Answer: In October 2015, student members of the ARC and ALF Student Policy Board voted and approved all policies associated with the Aggie Recreation Center. Among others, this included the ARC Dress Code Policy.
Question: Do I need to wear a shirt at the outdoor basketball courts or sand volleyball courts?
Answer: No. Due to the nature of the activity and the outdoor venue, Campus Recreation will not require shirts to be worn at the outdoor basketball courts or outdoor sand volleyball courts.
Question: Can I remove footwear for a yoga fitness class or play sand volleyball?
Answer: Yes! Bare feet participation is inherent to the nature of those activities and participants will be permitted to remove footwear.
Question: Can I still play basketball in the Fieldhouse without wearing a shirt?
Answer: Yes! Many students have expressed interest in maintaining this option in the Fieldhouse for those individuals who prefer to play basketball without a shirt. We listened to your suggestions and will keep this option available. However, Campus Recreation always recommends wearing workout shirts and proper workout attire.
What is Biometrics?
Biometrics identifies people by a uniquly human characteristic. The size and shape of a hand, a fingerprint, the voice and several aspects of the eye are just some unique attributes. The word “biometric” simply means the measurement of a living trait, whether physiological or behavioral. Biometric technologies compare a person’s unique characteristics against a previously enrolled image for the purpose of recognition. It does not record finger or palm prints.
How Does it Record My “Handprint?”
Geometric measurements of the hand (lengths, widths, areas, and heights) are calculated from the silhouette and then “compressed” by a mathematical formula into a 9- byte numerical template. Since the compression is so high, it is infeasible to reverse-engineer the 9-byte template into the hand image or even the raw geometric measurements of the person that used the Hand Reader. The Hand Reader terminal does not collect and store an image of the hand, but instead, it converts the image to a 9-byte numerical template which is a mathematical representation of size and shape of the hand. Once this numerical template is developed it is stored in a memory location which is defined by the person’s ID number. The Hand Reader measures the unique size and shape of the fingers and hand. Over 90 different measurements are made such as length, width, thickness, and surface area. No fingerprints or palm prints are taken. Each time a user puts their hand in the Hand Reader to check in, the Hand Reader takes another image of the hand, and the algorithm converts this image to a mathematical value and then compares this new template with the template the Hand Reader has stored previously. If the two templates match, identity is confirmed and the check-in is recorded.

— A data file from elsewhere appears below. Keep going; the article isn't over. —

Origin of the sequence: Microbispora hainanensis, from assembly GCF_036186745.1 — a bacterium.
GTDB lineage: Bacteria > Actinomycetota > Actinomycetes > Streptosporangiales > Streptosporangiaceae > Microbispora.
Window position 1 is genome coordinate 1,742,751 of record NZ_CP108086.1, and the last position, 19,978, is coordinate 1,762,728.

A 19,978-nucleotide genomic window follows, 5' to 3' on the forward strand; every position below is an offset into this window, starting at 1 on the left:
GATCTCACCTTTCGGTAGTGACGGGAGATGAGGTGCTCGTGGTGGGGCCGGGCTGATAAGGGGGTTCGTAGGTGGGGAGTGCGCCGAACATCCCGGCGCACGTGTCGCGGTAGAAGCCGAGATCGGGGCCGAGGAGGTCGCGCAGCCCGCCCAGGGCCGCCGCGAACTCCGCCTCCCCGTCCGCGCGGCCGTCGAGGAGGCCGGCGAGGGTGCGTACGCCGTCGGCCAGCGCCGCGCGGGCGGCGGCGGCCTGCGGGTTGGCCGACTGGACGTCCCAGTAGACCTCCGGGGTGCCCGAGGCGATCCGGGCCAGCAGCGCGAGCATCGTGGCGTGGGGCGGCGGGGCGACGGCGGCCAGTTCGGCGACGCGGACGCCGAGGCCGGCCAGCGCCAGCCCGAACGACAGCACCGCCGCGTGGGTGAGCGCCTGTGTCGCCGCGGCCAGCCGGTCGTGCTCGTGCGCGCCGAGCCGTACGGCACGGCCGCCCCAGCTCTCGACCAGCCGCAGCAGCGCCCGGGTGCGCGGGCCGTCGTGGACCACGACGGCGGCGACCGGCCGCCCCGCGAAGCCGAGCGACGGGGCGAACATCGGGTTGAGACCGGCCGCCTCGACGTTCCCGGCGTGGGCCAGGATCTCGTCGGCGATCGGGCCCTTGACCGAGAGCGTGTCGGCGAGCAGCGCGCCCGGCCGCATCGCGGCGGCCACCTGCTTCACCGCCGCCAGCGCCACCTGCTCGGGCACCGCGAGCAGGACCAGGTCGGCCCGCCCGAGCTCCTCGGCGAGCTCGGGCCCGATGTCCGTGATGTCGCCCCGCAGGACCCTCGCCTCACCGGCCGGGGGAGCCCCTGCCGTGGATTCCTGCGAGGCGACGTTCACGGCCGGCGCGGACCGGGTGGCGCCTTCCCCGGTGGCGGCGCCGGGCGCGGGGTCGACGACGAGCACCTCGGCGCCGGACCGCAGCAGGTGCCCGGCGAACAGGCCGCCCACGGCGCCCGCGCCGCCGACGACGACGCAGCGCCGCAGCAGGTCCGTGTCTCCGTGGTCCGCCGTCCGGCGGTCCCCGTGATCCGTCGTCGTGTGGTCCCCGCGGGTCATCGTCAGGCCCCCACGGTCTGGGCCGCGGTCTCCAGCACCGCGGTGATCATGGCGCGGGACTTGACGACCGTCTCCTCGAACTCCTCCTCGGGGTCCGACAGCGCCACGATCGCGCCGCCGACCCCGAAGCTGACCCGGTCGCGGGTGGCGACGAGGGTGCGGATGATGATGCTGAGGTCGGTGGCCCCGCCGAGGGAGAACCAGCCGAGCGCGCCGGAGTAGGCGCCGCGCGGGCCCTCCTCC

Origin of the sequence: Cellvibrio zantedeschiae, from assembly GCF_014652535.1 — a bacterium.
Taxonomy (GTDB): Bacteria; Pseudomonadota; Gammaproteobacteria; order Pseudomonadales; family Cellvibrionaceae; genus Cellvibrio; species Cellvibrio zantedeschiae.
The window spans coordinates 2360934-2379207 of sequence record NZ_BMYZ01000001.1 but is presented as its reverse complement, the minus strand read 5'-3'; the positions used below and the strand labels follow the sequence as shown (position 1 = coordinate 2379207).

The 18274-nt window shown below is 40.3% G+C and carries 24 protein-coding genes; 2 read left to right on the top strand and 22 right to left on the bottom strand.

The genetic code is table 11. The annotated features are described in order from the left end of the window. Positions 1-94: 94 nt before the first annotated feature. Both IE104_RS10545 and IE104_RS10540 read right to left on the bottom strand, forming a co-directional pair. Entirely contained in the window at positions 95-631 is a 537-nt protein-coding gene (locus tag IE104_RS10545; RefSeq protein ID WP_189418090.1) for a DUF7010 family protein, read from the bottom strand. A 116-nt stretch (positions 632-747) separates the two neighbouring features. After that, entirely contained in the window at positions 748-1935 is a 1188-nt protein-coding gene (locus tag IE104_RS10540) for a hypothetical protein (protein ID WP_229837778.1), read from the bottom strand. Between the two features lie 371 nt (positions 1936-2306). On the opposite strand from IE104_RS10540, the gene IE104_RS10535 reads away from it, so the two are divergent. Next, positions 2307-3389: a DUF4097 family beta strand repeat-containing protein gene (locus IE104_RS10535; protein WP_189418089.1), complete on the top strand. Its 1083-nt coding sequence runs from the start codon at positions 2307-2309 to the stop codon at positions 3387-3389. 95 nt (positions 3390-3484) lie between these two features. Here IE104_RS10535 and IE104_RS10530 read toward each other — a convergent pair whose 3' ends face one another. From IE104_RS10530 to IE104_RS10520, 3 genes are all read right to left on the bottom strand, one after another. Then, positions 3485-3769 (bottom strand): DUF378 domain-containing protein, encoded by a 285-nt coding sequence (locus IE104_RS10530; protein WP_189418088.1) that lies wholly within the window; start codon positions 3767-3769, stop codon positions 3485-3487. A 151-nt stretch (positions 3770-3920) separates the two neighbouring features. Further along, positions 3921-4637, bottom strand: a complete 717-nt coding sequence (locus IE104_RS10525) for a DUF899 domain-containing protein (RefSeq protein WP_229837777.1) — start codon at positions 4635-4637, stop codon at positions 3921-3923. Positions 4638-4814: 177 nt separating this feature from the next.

Are There Any Privacy Issues?
Hand geometry technology cannot be reverse-engineered to identify people. It does not store the image of the hand but instead stores a 9-byte template which is a mathematical representation of the hand image. This mathematical value is meaningless to other devices. In addition, no fingerprint or palm print information is gathered.
Is it Safe?
The infrared lights used in the hand reader are similar to those used in remote controls for TVs and VCRs. Internal testing concluded that the light intensity generated by the infrared lights in the Hand Reader is significantly less than the light intensity generated by direct sunlight. Using a Hand Reader for 30 seconds a day is comparable to standing in the sun for 0.2 seconds. Schlage Biometrics has submitted Hand Reader information to the U.S. Occupational Safety and Health Administration (OSHA). OSHA did not report any hazards. The Federal Communications Commission requires that computers meet subpart J of Part 15 of FCC rules. This section details radiated energy. Schlage Biometrics has tested to these standards and meets or exceeds them. Schlage Biometrics also meets the requirements of the European Community and is CE Certified.
Do Rings or Band-Aids Have an Effect?
Usually not enough to reject a valid user. Users should make sure that a ring is in the upright position and hand placement on the reader is accurate to avoid problems.
What Happens If I Injure My Hand and Have it Bandaged or In A Cast?
You can be enrolled with your left hand; palm up while the right hand is disabled. It’s not as comfortable, but it will work. Be sure to notify the front desk immediately if this is an issue.